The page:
Quarterly Market Reports

 

The following analysis of the Western Washington real estate market is provided by Windermere Real Estate Chief Economist Matthew Gardner. We hope that this information may assist you with making better-informed real estate decisions. For further information about the housing market in your area, please don’t hesitate to contact your Windermere Real Estate agent.

REGIONAL ECONOMIC OVERVIEW

Employment levels in Western Washington picked up in the late spring and early summer months. The region has now recovered 168,800 of the 297,210 jobs that were lost due to the pandemic. Although the recovery is palpable, there are still 128,000 fewer jobs than there were at the pre-COVID peak in February 2020. The most recent data (May) shows the region’s unemployment rate at a respectable 5.2%. This is significantly lower than the April 2020 high of 16.8%, but still not close to the 2020 low of 3.7%. The jobless rate was lowest in King County (4.8%) and highest in Grays Harbor County (7.6%). Although unemployment levels continue to drop, we cannot attribute all the improvement to job creation: a shrinking labor force also lowers the jobless rate. In short, job recovery continues but we still have a way to go.

WESTERN WASHINGTON HOME SALES

❱ Regardless of low levels of supply, sales in the second quarter rose 45.6% year-over-year, with a total of 25,640 homes sold. Although comparisons to the same quarter a year ago are not informative due to the pandemic, I was pleased to see sales increase 61.3% from the first quarter of this year.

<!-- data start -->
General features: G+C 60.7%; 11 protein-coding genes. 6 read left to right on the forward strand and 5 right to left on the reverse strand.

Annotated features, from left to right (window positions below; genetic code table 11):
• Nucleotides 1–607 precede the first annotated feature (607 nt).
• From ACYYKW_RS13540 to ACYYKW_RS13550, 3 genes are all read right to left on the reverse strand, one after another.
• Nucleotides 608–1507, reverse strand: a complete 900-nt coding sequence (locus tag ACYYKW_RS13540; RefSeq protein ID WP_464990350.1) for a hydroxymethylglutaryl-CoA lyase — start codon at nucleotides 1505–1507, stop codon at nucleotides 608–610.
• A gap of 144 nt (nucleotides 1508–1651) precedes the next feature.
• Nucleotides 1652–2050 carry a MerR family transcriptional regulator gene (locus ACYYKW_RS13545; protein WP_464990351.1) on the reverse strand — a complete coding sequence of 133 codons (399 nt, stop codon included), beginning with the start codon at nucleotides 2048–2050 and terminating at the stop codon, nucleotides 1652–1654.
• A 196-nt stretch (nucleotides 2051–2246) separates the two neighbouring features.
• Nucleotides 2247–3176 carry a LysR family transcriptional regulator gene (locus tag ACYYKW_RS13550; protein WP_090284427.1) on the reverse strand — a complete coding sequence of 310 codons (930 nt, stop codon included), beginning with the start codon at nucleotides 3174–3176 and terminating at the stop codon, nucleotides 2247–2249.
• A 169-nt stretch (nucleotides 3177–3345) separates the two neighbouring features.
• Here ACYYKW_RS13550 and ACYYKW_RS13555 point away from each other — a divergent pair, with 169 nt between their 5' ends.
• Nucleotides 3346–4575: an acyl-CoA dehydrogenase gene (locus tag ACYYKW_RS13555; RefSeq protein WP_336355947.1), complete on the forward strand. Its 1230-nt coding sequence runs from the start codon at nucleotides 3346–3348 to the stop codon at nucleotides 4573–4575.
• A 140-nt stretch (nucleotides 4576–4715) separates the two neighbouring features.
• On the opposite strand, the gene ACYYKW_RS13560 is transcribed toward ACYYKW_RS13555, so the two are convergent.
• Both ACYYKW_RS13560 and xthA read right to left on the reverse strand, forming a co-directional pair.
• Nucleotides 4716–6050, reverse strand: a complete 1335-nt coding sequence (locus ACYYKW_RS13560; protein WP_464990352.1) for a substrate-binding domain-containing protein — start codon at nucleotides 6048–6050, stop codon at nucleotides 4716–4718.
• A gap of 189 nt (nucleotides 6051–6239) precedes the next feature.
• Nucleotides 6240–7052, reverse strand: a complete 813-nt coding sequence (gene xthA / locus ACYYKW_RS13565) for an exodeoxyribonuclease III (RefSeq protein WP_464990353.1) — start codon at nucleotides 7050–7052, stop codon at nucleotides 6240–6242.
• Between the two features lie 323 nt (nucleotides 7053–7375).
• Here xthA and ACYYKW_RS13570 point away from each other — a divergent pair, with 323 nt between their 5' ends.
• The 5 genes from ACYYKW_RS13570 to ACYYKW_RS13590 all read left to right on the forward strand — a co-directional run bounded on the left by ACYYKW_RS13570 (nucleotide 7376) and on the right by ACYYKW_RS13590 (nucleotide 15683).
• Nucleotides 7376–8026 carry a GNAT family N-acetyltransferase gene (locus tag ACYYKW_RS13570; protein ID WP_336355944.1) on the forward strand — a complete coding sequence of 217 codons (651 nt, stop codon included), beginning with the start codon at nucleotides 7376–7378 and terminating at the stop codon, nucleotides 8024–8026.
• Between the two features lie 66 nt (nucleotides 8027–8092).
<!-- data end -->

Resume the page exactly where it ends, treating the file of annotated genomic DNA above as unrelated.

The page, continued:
❱ Listing activity was 42.8% higher than in the first quarter, which was a pleasant surprise. Listings rose the most in Kitsap, Clallam, Island, and Mason counties, but there were solid increases across the region.

❱ Sales were up across the board, with sizable increases in San Juan, King, Whatcom, and Snohomish counties. Only Mason County experienced sales growth below 10%.

❱ Pending sales (demand) outpaced active listings (supply) by a factor of 6. Even with the increase in the number of homes for sale, the market is far from being balanced.

WESTERN WASHINGTON HOME PRICES

❱ Home prices rose 31.4% compared to a year ago. The average sale price was $734,567—another all-time record.

❱ Year-over-year price growth was strongest in San Juan and Jefferson counties, but all markets saw prices rise more than 23% from a year ago.

❱ Home prices were a remarkable 15.7% higher than in the first quarter of this year, possibly due in part to the drop in 30-year fixed mortgage rates between the end of the first and second quarters. That said, the modest decline in mortgage rates is certainly not the primary driver of price growth; the culprit remains inadequate supply.

❱ Relative to the first quarter of the year, San Juan (+33%), Jefferson (+24.7%), and Island (+20.5%) counties saw the fastest rate of home-price appreciation.

DAYS ON MARKET

❱ It took an average of only 18 days for a listed home to go pending. This was 22 fewer days than a year ago, and 11 fewer days than in the first quarter of 2021.

❱ Snohomish, Kitsap, Thurston, and Pierce counties were the tightest markets in Western Washington, with homes taking an average of only 7 days to sell in Snohomish County and 9 days in the other three counties. The greatest drop in market time compared to a year ago was in San Juan County, where it took 84 fewer days to sell a home.

❱ All counties contained in this report saw the average time on market drop from the same period a year ago. The same can be said when comparing market time in the current quarter with the first quarter.